Linking up to Modern Mrs. Darcy for her monthly QuickLit post, where we share “short and sweet reviews of what we’ve been reading lately”. I’ll share everything I’ve read over the previous month here at the end of each month, in the order I finished reading them. I read 12 books this month! That’s a great reading month for me!
Behind Closed Doors by B.A. Paris
Currently $2.99 on Kindle!
This book was really disturbing. the farther I got into it the faster I had to read because it was freaking me out. It’s been called “the psychological thriller you won’t be able to put down” and that’s exactly what it was for me. Grace and Jack Angel’s marriage looks totally perfect from the outside, but….. ugggghhh. Totally terrified me in the best way. all kinds of trigger warnings for this book but if you like psychological thrillers, definitely pick it up!
Small Great Things by Jodi Picoult
This has unseated The Storyteller as absolutely my favorite of Picoult’s books thus far. It can be adequately summed up by the author’s note at the end. She challenged herself and all of her white readers by writing as a black woman and a white supremacist man. I was challenged and moved and cried (as per usual with her books). Systematic racism is real and horrifying and unseen by so many of us who have lived out our lives in white privilege. I cannot recommend this book highly enough.
The Dispatcher by John Scalzi
I picked up this audio novella when it was on sale for free on day, never having read any of Scalzi’s work. I was honestly hooked by Zachary Quinto’s voice (Spock and Skylar!). His chilling voice is perfect for this little Sci fi romp into a world where murder is virtually ineffective: 999/1000 times you come back to life, but if you are murdered. and people use that to their advantage with dispatchers, who kill you if you are about to die so that you can come back. Super interesting premise and a quick “read” (only as an audiobook). I recommend it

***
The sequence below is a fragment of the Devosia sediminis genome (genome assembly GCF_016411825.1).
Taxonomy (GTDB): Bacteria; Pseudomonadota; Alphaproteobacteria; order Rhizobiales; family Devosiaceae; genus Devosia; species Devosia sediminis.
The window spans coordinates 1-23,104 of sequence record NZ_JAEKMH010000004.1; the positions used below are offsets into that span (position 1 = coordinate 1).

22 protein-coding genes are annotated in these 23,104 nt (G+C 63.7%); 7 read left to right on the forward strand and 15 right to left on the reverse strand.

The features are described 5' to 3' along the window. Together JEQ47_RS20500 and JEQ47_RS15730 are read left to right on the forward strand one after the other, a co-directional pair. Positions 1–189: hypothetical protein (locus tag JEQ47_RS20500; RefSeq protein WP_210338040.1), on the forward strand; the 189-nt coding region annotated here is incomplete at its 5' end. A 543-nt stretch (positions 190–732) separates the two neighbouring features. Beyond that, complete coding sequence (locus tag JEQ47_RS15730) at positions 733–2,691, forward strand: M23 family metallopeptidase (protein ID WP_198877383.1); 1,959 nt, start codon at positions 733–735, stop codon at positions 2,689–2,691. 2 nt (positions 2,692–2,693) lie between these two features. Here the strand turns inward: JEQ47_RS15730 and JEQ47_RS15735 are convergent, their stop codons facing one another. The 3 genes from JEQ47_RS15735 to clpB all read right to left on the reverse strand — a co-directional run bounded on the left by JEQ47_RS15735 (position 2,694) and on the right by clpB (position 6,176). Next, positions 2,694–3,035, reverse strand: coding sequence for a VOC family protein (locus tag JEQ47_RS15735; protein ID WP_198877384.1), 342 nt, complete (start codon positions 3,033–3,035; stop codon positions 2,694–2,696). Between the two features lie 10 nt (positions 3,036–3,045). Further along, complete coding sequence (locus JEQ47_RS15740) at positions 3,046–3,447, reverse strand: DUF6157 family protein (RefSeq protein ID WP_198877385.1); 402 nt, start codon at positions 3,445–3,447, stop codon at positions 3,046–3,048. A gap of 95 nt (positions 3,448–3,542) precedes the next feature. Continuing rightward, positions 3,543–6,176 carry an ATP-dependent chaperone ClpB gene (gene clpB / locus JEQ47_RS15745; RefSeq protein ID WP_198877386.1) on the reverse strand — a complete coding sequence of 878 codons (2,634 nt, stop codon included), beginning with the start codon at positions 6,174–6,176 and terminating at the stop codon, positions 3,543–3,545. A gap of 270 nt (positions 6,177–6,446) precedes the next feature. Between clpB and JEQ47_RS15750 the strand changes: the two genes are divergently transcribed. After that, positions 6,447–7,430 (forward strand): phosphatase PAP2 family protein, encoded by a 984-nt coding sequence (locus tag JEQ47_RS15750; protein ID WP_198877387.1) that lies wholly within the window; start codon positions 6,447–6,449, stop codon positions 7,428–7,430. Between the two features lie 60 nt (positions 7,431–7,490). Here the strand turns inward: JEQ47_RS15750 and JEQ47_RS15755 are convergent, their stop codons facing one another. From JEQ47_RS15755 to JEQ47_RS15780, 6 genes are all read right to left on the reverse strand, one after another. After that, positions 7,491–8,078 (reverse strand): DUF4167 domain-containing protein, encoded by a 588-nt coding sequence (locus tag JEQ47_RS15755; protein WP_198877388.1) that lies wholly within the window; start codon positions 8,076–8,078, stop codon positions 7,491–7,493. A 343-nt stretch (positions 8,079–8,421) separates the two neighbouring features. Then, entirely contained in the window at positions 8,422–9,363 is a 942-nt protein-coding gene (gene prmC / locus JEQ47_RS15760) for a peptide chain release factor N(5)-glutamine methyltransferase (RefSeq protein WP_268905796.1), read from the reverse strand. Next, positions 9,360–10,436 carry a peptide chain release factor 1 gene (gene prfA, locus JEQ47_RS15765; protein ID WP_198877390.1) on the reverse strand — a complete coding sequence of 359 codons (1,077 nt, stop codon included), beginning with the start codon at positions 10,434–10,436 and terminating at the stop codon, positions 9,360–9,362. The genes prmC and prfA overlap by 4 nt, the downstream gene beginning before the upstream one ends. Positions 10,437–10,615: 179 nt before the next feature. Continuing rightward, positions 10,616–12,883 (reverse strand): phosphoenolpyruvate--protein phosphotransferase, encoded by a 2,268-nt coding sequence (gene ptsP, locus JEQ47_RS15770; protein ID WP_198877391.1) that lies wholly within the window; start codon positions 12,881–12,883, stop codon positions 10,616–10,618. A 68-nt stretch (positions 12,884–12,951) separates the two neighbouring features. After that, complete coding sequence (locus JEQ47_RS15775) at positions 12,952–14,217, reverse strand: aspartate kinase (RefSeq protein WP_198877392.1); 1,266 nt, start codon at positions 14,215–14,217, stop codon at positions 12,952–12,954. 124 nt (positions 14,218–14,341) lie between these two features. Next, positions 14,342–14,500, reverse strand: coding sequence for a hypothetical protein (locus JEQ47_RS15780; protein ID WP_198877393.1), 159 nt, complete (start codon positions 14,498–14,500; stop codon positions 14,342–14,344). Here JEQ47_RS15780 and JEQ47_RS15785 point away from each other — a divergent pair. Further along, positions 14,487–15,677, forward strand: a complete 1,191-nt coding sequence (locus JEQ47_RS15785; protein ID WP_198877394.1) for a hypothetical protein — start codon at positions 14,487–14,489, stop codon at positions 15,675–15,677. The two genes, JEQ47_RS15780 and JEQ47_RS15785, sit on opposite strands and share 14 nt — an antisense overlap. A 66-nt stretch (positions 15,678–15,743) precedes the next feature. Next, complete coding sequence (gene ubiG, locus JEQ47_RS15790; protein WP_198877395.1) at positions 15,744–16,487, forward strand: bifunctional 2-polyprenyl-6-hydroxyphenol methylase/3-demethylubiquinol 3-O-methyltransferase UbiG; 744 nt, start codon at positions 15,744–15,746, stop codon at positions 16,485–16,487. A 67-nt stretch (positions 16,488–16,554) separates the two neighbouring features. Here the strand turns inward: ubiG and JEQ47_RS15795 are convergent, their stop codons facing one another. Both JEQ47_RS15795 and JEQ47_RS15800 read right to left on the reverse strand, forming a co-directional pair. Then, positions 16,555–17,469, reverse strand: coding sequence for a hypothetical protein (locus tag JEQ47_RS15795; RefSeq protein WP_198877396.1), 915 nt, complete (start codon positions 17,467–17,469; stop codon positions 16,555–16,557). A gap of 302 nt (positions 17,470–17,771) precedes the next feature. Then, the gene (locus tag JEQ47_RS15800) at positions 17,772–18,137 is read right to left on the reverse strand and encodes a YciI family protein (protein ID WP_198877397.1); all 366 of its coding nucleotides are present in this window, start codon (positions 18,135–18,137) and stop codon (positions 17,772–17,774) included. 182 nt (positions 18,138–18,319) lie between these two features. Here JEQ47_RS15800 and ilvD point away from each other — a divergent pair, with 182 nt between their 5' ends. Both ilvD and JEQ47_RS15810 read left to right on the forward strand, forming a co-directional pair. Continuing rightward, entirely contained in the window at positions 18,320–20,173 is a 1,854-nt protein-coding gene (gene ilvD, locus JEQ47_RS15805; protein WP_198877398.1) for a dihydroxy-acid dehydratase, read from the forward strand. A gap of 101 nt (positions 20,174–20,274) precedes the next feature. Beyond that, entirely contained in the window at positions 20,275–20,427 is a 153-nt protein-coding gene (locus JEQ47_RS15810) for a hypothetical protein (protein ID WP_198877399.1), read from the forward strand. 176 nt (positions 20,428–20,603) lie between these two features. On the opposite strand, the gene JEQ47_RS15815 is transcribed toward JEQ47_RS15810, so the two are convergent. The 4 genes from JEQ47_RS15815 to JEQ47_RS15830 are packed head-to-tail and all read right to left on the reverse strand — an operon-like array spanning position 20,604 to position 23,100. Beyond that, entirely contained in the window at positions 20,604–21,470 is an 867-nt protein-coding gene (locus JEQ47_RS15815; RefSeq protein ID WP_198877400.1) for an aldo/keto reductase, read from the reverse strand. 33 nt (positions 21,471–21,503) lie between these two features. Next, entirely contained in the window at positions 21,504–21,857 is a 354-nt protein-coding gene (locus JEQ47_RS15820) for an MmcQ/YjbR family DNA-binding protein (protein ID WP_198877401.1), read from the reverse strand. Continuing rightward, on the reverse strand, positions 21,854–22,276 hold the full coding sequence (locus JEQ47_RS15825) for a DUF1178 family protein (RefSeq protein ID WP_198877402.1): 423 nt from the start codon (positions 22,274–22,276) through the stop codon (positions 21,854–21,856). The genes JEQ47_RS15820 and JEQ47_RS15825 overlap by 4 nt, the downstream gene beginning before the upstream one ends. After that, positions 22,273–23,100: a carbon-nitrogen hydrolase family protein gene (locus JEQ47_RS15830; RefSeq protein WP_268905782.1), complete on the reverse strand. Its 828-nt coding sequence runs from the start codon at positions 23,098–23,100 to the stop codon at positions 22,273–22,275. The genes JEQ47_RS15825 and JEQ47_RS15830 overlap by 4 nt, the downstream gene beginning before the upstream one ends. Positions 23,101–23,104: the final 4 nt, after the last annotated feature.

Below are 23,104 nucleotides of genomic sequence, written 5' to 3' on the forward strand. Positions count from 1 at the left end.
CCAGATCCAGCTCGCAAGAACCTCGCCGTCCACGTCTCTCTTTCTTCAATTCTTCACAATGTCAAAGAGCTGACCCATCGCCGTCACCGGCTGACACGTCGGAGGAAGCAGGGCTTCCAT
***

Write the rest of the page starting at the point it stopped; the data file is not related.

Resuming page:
Hillbilly Elegy by J.D. Vance
I heard this recommended multiple times from varying sources, especially for those who were dying to understand Trump’s rise in popularity with the rust belt. I finished it the night before Election Day and found it supremely interesting. Vance’s upbringing and escape of the hillbilly culture into the middle class were fantastic. For those that are dying to understand the unseen part of America that helped vote Trump into the presidency, I cannot recommend this highly enough.
When Breath Becomes Air by Paul Kalanithi
Paul Kalanithi is a neurosurgeon who considered a career in creative writing. Those two very disparate paths led to this amazing memoir detailing his diagnosis of cancer and the subsequent fight for his life. Paul’s writing is beautiful and poignant. He so faithfully captures both the doctor and patient side of care. As with everyone else who read this novel and recommended it, the afterword by his wife left me weeping on the floor. So, yes, cry-fest warning on this one!
Arrowood by Laura McHugh
I couldn’t put down this Gothic mystery about the disappearance of Arden Arrowood’s twin baby sisters when she was a young girl. Arden returns to her family’s home in Iowa after the death of her father and finds herself confronted by the past. Her family moved away from the home shortly after the disappearance of her sisters, with Arden as the sole witness. Definitely got my heart pounding a few times and had me guessing in the wrong direction a few times. Overall, very readable and entertaining. I look forward to picking up her previous novel, The Weight of Blood, as well.